Then there are detectives Peter Drummond and Karen Voss. Remember them? Drummond was undoubtedly the worst character last season. Obnoxious, hateful, and worst of all, a bore. Even worse, the Humans writers never critiqued his awfulness. Since he didn’t appear in the premiere, I hoped the show decided to jettison him altogether, but we’re not that lucky. He’s now in a full-blown relationship with Karen. They shop for bedspreads and carpet, eat lunch together, sleep side by side. Karen may be a conscious synth, but she enjoys pretending to be human, delighting in the minutiae of domesticity. With her returning to work, there is no way this bliss will last unimpeded. (It’s interesting how Karen and Mia have opposing problems: Karen is a synth who must pretend to be a normal human, while Mia is a conscious synth who must pretend to be like all the rest. Their stories are neat reflections about wearing different identities in order to survive.)
Karen’s desire to divorce herself so fully from her reality as a synth also brings up an interesting question: When you gain consciousness and potentially freedom with it, who do you become? For Hester, the answer is somewhat disturbing. She’s framed from odd, canted angles in this episode, a suggestion of menace that’s later proven by her interest in violence. She’s played with such emotionless stillness by Sonya Cassidy; there is something terrifying about her. In many ways, Hester isn’t so much a blank slate as a soulless one. She lacks any sort of guilt or grief for torturing and killing the kidnapped security figure, suggesting a truly horrific nature. What happens when synths gain consciousness, but lack the emotion to care about the weight of the decisions they make? We may find out with Hester.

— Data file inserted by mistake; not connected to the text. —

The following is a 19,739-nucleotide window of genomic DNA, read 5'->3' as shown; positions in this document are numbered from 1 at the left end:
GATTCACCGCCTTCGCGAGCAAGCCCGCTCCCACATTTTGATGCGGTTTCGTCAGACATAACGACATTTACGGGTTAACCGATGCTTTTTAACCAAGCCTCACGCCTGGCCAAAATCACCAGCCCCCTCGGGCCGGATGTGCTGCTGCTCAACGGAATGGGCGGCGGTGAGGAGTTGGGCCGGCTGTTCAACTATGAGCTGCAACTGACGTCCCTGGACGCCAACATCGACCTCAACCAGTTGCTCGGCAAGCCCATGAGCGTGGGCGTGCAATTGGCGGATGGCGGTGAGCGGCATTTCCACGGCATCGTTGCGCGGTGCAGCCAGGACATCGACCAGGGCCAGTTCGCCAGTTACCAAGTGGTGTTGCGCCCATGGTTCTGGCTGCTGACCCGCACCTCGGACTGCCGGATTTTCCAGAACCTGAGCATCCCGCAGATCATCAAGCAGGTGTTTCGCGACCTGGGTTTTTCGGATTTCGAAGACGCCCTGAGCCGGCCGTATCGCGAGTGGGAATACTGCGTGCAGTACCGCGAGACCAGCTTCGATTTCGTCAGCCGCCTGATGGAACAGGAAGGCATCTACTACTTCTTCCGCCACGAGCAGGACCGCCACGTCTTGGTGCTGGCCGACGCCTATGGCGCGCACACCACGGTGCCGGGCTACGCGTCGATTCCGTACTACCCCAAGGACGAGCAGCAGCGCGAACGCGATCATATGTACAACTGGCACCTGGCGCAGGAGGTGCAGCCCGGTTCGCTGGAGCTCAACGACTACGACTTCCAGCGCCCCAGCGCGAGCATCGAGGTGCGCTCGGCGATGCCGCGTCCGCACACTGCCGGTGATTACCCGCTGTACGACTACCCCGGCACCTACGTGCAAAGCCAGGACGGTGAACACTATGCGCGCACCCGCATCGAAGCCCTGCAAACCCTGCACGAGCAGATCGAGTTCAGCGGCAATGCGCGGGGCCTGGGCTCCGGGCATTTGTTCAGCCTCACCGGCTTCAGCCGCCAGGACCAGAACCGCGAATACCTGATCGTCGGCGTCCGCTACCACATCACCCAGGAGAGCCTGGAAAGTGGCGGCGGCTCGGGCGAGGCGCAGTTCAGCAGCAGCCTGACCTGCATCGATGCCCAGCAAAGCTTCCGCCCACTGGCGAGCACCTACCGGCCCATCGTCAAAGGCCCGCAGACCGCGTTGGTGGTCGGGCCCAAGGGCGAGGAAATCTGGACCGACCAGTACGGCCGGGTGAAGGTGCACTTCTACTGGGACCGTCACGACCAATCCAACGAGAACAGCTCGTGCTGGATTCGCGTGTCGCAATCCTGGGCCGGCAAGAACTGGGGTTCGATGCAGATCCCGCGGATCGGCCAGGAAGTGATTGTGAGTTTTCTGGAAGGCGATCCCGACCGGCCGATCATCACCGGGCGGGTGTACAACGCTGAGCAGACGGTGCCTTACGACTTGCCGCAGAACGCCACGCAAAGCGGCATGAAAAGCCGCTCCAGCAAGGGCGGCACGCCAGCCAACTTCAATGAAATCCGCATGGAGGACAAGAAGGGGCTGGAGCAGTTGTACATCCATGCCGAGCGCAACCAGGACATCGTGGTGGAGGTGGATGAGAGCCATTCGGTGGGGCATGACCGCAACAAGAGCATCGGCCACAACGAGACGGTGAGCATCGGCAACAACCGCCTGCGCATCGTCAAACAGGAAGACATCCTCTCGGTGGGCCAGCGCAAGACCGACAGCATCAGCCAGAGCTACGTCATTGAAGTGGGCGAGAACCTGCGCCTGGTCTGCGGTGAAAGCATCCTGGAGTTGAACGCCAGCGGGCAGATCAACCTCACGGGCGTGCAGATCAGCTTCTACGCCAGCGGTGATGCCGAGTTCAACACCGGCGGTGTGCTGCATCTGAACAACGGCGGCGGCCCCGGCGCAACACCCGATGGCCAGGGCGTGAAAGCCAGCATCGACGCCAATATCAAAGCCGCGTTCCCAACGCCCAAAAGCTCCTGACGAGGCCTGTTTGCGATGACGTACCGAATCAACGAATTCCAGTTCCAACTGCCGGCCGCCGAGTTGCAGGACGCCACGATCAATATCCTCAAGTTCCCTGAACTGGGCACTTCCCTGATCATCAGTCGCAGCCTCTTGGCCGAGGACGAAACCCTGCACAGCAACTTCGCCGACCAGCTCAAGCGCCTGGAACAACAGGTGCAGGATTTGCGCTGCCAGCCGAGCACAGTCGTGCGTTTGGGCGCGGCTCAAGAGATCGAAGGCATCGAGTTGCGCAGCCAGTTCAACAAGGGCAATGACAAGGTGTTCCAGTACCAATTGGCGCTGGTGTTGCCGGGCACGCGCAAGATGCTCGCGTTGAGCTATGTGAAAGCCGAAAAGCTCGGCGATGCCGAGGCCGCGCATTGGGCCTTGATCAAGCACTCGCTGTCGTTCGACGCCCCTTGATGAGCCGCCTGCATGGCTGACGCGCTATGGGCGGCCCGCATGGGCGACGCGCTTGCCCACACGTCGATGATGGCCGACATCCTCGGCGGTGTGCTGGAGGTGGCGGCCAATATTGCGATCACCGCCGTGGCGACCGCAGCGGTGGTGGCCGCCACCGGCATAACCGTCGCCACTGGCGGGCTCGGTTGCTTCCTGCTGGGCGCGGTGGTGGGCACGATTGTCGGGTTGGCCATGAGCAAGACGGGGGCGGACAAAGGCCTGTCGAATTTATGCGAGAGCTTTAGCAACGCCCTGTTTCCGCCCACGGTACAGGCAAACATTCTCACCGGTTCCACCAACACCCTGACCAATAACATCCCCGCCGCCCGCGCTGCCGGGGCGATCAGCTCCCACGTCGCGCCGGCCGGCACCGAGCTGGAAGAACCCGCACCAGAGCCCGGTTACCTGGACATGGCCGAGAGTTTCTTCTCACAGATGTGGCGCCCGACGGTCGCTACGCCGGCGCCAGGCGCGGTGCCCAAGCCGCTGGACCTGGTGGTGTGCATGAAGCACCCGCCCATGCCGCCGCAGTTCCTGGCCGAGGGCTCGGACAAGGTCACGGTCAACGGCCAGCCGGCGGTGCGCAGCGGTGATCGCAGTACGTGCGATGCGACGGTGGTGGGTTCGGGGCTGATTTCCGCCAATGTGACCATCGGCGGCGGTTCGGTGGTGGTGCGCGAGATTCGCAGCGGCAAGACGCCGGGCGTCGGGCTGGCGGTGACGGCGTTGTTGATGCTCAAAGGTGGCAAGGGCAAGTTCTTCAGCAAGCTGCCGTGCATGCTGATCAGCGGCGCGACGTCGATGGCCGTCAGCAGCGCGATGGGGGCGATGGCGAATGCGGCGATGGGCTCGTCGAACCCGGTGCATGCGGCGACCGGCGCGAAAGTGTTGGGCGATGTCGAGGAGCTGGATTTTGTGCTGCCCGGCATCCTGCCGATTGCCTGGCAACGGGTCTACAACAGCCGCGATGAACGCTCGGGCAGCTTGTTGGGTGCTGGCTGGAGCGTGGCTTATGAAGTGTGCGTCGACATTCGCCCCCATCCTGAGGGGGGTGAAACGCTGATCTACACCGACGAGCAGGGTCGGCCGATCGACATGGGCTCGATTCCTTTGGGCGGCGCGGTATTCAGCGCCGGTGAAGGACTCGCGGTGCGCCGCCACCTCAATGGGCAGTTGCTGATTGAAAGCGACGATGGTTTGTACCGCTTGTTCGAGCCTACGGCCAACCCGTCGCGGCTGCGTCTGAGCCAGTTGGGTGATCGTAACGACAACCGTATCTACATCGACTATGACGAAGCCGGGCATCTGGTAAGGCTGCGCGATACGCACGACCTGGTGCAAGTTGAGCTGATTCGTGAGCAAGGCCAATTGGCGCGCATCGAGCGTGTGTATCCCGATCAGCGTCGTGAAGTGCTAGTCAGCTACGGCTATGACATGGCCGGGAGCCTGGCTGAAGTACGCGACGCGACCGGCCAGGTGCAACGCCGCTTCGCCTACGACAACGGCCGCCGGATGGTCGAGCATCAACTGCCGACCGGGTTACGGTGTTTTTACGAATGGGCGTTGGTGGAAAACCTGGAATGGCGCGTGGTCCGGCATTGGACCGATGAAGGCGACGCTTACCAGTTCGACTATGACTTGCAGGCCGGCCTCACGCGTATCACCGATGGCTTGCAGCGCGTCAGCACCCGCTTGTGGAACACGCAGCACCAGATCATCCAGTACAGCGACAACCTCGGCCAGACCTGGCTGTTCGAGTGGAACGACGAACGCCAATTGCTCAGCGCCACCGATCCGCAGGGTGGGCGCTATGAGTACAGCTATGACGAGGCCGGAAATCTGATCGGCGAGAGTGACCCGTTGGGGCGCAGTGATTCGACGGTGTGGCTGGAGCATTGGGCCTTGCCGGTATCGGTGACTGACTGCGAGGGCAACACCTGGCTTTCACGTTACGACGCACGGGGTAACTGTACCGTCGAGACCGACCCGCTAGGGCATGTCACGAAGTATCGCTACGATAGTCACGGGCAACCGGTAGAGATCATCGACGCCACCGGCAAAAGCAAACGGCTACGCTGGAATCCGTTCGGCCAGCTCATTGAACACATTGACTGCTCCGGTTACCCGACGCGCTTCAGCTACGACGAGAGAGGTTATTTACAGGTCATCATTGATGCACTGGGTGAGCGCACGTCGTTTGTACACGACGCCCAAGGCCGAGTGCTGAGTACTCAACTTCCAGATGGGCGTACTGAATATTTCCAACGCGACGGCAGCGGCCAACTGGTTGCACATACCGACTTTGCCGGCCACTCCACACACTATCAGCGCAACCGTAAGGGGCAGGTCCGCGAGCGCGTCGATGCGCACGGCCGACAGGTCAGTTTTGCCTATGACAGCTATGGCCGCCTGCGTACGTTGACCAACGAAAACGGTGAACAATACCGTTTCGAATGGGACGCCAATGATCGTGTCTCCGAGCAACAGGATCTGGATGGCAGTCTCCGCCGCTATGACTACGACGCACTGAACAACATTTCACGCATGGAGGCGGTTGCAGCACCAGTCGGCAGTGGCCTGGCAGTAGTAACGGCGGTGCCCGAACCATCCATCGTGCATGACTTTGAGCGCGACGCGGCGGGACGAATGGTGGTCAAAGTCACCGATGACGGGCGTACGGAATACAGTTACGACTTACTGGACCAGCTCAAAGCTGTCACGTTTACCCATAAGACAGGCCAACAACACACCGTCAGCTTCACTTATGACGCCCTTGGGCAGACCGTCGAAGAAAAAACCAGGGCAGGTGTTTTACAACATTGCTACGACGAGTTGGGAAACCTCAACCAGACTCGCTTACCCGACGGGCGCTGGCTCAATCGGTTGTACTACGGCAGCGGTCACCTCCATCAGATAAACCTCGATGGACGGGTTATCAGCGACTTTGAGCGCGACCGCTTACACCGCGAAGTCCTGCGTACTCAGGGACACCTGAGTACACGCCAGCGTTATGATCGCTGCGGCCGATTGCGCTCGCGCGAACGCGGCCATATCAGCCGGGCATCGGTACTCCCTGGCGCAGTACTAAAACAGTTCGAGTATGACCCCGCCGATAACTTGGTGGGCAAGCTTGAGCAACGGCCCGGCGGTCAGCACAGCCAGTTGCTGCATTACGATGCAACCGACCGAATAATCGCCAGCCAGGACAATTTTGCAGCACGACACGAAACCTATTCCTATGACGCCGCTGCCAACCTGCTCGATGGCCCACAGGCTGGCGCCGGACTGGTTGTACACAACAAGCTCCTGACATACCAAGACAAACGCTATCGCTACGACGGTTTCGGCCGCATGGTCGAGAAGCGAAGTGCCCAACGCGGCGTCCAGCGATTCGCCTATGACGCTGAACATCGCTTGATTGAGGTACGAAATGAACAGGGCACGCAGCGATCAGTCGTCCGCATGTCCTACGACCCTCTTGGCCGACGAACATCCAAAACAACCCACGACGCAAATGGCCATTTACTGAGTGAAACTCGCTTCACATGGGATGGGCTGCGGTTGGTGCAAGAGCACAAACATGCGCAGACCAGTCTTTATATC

Mia, on the other hand, is overflowing with empathy. It’s a testament to Gemma Chan’s understanding of the character that Mia’s story line is so moving. Every moment you watch her, she’s crossing some line to help others. She offers to run errands for Ed without him asking. She takes his loan to the bank and alters bank records so that it is not only approved, but he ends up getting more money than he requested. Basically, she commits fraud because she’s so attuned to the emotions of this man who doesn’t even know she has any.
The best scene comes when Mia drops off items to Ed’s mother, Diane (Anastasia Hille), at the care facility where she lives. There’s something disturbing about this older woman struggling with dementia, surrounded by synths as caregivers. It’s understandable why synths would be slotted in positions like this, of course. They don’t need breaks. They don’t need to get paid. They don’t have the potential to abuse patients. But they also provide none of the comfort a human being would need in such a place. There are no caring interactions, no sincere understanding of the foibles of the human body. But Mia understands. As Diane starts to come undone, she breaks character to comfort her: “I know how you feel. Like you’ve gone too deep inside. Like you’re stuck between thoughts and words.”
The risks Mia commits to help Ed implode the delicate balance she’s created once he discovers the bank fraud. “You lied. But you can’t lie,” he says, studying her every move. Mia tries to act as a normal synth, but he no longer believes everything is fine. When she tries to leave, he grabs her and she accidentally places her hand on the hot stove. Her painful yelp disturbs Ed deeply. He may not know she’s conscious — not yet, anyway — but the fact that she can experience pain means she is more than she appears to be. When Mia returns to the farmhouse where Hester, Max, and Leo are staying, she finds no solace. Leo is so obsessed with saving newly conscious synths, he doesn’t have time to parse out Mia’s emotional state. A gulf has grown between them. Leo’s desire to teach the synths they save and provide them with shelter is kind, but seems impossible to accomplish. “We’ve hardly lived ourselves. We’re children,” Mia counters. Watching Mia and Leo argue, I am reminded of an exchange earlier in the episode.
V: “They are together. Is that enough for happiness?”
Athena: “It should be.”
But rarely is it enough, as Mia and Leo’s argument demonstrates. Niska’s decision to release the code will reshape the world, but it’s already affecting the emotional lives of the people she considers family. This revolutionary path toward synth freedom is proving to be a lonely one.